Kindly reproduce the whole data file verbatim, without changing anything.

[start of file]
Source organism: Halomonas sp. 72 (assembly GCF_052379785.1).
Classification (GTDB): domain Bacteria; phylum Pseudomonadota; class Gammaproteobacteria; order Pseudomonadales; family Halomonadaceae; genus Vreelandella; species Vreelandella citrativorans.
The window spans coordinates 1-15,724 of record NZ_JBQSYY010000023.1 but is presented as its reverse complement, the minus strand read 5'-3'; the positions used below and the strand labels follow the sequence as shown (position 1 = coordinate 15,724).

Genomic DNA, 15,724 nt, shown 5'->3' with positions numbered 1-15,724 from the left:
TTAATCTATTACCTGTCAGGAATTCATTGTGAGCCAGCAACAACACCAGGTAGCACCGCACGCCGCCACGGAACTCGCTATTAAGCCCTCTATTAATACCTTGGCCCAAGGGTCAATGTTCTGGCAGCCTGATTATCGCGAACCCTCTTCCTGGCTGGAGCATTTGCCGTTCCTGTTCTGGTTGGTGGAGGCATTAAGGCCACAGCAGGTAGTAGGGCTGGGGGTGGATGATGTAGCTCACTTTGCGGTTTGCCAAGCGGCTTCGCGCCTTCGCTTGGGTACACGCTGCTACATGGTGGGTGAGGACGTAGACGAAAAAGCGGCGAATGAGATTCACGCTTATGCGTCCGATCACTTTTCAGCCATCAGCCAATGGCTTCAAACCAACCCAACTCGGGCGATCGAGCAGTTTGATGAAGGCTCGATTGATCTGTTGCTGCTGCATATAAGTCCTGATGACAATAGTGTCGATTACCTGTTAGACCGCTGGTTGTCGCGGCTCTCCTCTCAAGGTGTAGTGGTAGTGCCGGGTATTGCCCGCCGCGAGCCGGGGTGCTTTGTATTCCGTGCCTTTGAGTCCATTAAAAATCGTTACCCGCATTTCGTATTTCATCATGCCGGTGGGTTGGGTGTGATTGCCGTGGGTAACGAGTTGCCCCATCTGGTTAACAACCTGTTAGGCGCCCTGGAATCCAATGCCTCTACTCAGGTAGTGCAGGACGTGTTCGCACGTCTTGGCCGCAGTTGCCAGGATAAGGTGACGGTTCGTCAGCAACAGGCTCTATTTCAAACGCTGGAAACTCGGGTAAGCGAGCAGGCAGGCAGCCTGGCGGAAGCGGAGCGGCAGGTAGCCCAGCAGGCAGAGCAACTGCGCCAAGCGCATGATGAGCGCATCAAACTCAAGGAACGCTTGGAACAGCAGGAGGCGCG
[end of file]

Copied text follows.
Source organism: Halomonas sp. 72 (assembly GCF_052379785.1).
Classification (GTDB): domain Bacteria; phylum Pseudomonadota; class Gammaproteobacteria; order Pseudomonadales; family Halomonadaceae; genus Vreelandella; species Vreelandella citrativorans.
The window spans coordinates 1-15,724 of record NZ_JBQSYY010000023.1 but is presented as its reverse complement, the minus strand read 5'-3'; the positions used below and the strand labels follow the sequence as shown (position 1 = coordinate 15,724).

Genomic DNA, 15,724 nt, shown 5'->3' with positions numbered 1-15,724 from the left:
TTAATCTATTACCTGTCAGGAATTCATTGTGAGCCAGCAACAACACCAGGTAGCACCGCACGCCGCCACGGAACTCGCTATTAAGCCCTCTATTAATACCTTGGCCCAAGGGTCAATGTTCTGGCAGCCTGATTATCGCGAACCCTCTTCCTGGCTGGAGCATTTGCCGTTCCTGTTCTGGTTGGTGGAGGCATTAAGGCCACAGCAGGTAGTAGGGCTGGGGGTGGATGATGTAGCTCACTTTGCGGTTTGCCAAGCGGCTTCGCGCCTTCGCTTGGGTACACGCTGCTACATGGTGGGTGAGGACGTAGACGAAAAAGCGGCGAATGAGATTCACGCTTATGCGTCCGATCACTTTTCAGCCATCAGCCAATGGCTTCAAACCAACCCAACTCGGGCGATCGAGCAGTTTGATGAAGGCTCGATTGATCTGTTGCTGCTGCATATAAGTCCTGATGACAATAGTGTCGATTACCTGTTAGACCGCTGGTTGTCGCGGCTCTCCTCTCAAGGTGTAGTGGTAGTGCCGGGTATTGCCCGCCGCGAGCCGGGGTGCTTTGTATTCCGTGCCTTTGAGTCCATTAAAAATCGTTACCCGCATTTCGTATTTCATCATGCCGGTGGGTTGGGTGTGATTGCCGTGGGTAACGAGTTGCCCCATCTGGTTAACAACCTGTTAGGCGCCCTGGAATCCAATGCCTCTACTCAGGTAGTGCAGGACGTGTTCGCACGTCTTGGCCGCAGTTGCCAGGATAAGGTGACGGTTCGTCAGCAACAGGCTCTATTTCAAACGCTGGAAACTCGGGTAAGCGAGCAGGCAGGCAGCCTGGCGGAAGCGGAGCGGCAGGTAGCCCAGCAGGCAGAGCAACTGCGCCAAGCGCATGATGAGCGCATCAAACTCAAGGAACGCTTGGAACAGCAGGAGGCGCG